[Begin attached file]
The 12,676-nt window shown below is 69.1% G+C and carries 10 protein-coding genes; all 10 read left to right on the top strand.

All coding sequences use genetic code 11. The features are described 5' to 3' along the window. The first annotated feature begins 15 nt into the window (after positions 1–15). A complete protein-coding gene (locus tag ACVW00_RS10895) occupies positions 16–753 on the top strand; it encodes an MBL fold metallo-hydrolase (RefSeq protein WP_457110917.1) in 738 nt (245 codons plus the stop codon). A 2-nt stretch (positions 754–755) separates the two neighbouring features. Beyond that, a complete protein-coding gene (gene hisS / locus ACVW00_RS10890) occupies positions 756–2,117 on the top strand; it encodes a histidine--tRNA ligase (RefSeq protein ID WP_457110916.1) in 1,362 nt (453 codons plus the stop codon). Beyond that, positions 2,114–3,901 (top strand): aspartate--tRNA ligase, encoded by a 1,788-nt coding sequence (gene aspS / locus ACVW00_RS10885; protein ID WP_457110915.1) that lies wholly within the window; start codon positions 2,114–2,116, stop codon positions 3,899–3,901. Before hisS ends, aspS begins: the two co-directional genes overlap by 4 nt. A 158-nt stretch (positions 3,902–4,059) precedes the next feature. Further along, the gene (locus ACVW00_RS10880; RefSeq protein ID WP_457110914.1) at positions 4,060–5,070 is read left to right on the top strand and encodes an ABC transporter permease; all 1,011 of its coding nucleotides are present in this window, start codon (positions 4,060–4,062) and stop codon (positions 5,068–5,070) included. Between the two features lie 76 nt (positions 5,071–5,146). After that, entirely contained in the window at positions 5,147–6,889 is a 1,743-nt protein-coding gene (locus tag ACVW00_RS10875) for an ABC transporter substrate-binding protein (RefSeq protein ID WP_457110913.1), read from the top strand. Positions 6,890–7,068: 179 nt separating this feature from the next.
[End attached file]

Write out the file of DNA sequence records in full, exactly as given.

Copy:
The 12,676-nt window shown below is 69.1% G+C and carries 10 protein-coding genes; all 10 read left to right on the top strand.

All coding sequences use genetic code 11. The features are described 5' to 3' along the window. The first annotated feature begins 15 nt into the window (after positions 1–15). A complete protein-coding gene (locus tag ACVW00_RS10895) occupies positions 16–753 on the top strand; it encodes an MBL fold metallo-hydrolase (RefSeq protein WP_457110917.1) in 738 nt (245 codons plus the stop codon). A 2-nt stretch (positions 754–755) separates the two neighbouring features. Beyond that, a complete protein-coding gene (gene hisS / locus ACVW00_RS10890) occupies positions 756–2,117 on the top strand; it encodes a histidine--tRNA ligase (RefSeq protein ID WP_457110916.1) in 1,362 nt (453 codons plus the stop codon). Beyond that, positions 2,114–3,901 (top strand): aspartate--tRNA ligase, encoded by a 1,788-nt coding sequence (gene aspS / locus ACVW00_RS10885; protein ID WP_457110915.1) that lies wholly within the window; start codon positions 2,114–2,116, stop codon positions 3,899–3,901. Before hisS ends, aspS begins: the two co-directional genes overlap by 4 nt. A 158-nt stretch (positions 3,902–4,059) precedes the next feature. Further along, the gene (locus ACVW00_RS10880; RefSeq protein ID WP_457110914.1) at positions 4,060–5,070 is read left to right on the top strand and encodes an ABC transporter permease; all 1,011 of its coding nucleotides are present in this window, start codon (positions 4,060–4,062) and stop codon (positions 5,068–5,070) included. Between the two features lie 76 nt (positions 5,071–5,146). After that, entirely contained in the window at positions 5,147–6,889 is a 1,743-nt protein-coding gene (locus tag ACVW00_RS10875) for an ABC transporter substrate-binding protein (RefSeq protein ID WP_457110913.1), read from the top strand. Positions 6,890–7,068: 179 nt separating this feature from the next.